Leading Edge Masthead
Photograph of Ujima Donalson

A Message from Ujima Donalson
Assistant Vice President,
Total Talent Management

In her annual address this autumn, President Cauce made a strong point that we at the University must do a better job of demonstrating our value to the community and across the state.

We in POD are no strangers to measuring success, whether through registration targets, course evaluations, or program assessments. However, when we communicate with leaders and staff, we’re typically publicizing development opportunities or sharing tools, resources, and information, rather than trying to tell our story or showcase our value.

In my own way, I’d like to answer President Cauce’s call “to not only be the story makers, but also the story tellers.” Read More

Photograph of Norma Rodriguez

Change is Hard! Five Steps to Make it Easier
Jean Smithson-Bell, Smithson-Bell Consulting

As my father often said, it’s not the changes in life that cause us our stress or distress, but our reaction to the changes that will determine their outcome, positively or negatively. What he meant is that we must control our reactions to the many changes that impact our lives if we are to manage them well.

There are two types of changes that occur in the workplace: changes that individuals initiate and changes that are introduced by others. Typically, the changes we initiate ourselves are easier for us to digest than those introduced by others.

Here are the steps I practice, both professionally and personally, to help me manage change. Read More

Photograph of Wally Wilkins

No Pain, Just Gain (Even When You Make a Mistake)
Wallace Wilkins, Ph.D.

No one is perfect. Some of our decisions and actions result in less than we expected. Sometimes we make mistakes.

As long as you are growing and learning in your profession, errors are as much a part of living as successes. Learning to prevent mistakes is important. Equally important is how you mindfully handle your thoughts after a mistake. After an error, it is common to ask, “What happened?” It is less common to ask, “What happens next?”

For many people “what happens next” is to punish themselves mentally. After they err, they berate themselves. The tapes that they play in their heads are harsh and punitive. This creates unnecessary pain — and it may interfere with their ability to learn from the setback. Read more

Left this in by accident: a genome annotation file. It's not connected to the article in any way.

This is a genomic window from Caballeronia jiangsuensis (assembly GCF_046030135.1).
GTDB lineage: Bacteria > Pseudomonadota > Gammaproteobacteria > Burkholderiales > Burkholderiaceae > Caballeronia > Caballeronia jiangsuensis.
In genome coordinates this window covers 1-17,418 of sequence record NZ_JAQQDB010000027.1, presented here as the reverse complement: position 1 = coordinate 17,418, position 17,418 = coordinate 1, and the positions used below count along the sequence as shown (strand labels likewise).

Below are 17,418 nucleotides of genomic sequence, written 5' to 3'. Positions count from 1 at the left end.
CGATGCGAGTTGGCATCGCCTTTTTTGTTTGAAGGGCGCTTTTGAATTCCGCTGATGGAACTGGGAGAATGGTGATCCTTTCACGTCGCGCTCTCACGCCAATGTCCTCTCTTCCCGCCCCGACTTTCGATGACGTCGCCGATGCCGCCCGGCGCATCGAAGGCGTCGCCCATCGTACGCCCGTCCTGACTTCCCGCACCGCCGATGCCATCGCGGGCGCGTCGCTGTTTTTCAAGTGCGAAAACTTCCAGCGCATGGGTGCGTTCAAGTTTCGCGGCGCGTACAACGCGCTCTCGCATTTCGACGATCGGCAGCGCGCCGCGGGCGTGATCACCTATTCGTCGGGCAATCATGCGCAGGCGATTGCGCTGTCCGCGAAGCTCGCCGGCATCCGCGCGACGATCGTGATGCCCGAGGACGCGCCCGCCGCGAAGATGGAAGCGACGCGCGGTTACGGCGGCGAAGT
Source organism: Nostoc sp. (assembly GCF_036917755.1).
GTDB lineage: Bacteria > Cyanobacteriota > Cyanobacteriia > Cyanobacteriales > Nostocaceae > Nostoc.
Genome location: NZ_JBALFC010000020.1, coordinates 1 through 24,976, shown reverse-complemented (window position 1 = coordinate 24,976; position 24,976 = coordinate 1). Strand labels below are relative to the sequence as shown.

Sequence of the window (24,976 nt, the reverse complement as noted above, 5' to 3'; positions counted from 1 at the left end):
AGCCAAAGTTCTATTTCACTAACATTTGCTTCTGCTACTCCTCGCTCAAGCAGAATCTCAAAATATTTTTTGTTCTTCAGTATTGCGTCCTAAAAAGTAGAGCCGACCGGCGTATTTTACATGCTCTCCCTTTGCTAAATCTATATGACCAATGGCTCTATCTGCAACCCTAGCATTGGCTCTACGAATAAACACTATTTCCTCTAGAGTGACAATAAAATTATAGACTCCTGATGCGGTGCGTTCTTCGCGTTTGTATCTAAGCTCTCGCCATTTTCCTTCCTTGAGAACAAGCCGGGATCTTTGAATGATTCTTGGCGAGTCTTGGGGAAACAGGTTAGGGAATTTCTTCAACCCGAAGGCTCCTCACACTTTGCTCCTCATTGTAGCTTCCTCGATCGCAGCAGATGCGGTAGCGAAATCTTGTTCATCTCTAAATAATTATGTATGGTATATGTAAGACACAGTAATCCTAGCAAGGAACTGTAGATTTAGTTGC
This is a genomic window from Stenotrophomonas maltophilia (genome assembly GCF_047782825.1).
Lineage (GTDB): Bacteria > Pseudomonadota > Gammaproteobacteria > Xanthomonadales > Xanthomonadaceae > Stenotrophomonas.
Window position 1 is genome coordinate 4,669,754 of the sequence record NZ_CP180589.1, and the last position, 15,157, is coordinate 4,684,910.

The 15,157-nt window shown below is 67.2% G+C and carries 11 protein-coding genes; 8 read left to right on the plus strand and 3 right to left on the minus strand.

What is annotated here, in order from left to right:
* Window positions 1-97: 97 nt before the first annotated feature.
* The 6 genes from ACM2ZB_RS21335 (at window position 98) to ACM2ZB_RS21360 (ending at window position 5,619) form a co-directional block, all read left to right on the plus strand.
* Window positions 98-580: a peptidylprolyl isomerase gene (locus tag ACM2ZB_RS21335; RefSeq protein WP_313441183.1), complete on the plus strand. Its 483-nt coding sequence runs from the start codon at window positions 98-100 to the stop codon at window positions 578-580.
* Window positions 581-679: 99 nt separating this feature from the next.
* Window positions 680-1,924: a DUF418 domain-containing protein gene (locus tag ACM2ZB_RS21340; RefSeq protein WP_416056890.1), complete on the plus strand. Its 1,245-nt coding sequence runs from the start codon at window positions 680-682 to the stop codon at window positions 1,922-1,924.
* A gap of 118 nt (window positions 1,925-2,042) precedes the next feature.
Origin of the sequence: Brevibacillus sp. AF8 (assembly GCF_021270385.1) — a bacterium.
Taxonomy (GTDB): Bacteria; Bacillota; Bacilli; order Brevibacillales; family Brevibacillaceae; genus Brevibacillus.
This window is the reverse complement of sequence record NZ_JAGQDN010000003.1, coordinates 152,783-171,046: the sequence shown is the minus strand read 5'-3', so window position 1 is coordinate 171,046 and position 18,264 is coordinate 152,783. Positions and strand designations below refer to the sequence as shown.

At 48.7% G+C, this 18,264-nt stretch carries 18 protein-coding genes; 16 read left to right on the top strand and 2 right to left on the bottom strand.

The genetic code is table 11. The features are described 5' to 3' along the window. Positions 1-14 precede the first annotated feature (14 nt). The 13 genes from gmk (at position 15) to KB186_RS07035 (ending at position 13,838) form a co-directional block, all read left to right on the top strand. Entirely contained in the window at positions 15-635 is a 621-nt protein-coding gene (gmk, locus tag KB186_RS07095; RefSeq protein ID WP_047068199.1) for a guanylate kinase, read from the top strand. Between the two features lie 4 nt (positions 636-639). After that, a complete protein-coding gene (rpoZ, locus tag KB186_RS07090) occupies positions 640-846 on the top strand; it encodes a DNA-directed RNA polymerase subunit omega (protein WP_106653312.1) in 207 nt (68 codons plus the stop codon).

Photograph of Helene Cho

Navigating Your Team Toward a Common Vision
Helene Cho, Synergy Consulting and Training

In his famous 1963 speech, Martin Luther King, Jr. said “I have a dream.” He did not say “I have a strategic vision.” In creating an effective vision statement, the language you use matters.

Co-creating a vision for your team
Bottom lines, profitability, fundraising, and expense control are important of course, but they do not “move” people or generate passion. They are side effects of doing the “right” things: Treating your employees well, providing excellent customer service, building quality products and services, being the best at what you do. Read more

Cultivating a Culture of Care
Ujima Donalson, Assistant Vice President,
Total Talent Management

When I attended the CUPA-HR annual conference in 2017, a brief session on Cultivating a Culture of Care resonated with me. Although culture of care is a new term for many at the UW, it is a concept that I have embraced, particularly in the space of employee engagement and retention.

Shortly after the conference, I had the opportunity at a Tri-Campus Institute to lead an exercise that required HR professionals across the UW to network and brainstorm on a variety of topics, including culture of care. The ideas shared in that session resulted in a set of diagrams that illustrate best practices and key ideas in a number of areas related to employee engagement and development. Read more

Photograph of Patricia Hughes

Advancing Organizational Excellence

POD’s Guide to Workplace Competencies defines an array of competencies under individual, interpersonal, operational, leadership, and organizational excellence, and identifies classes, consulting services, and other offerings to help you or a team member develop in specific areas.

In particular to this issue of the Leading Edge, see the competencies Change and Resilience, Organizational Acumen, and Strategic Ability in the organizational excellence category.

Professional & Organizational Development, Box 354962, Seattle, WA 98195-4962
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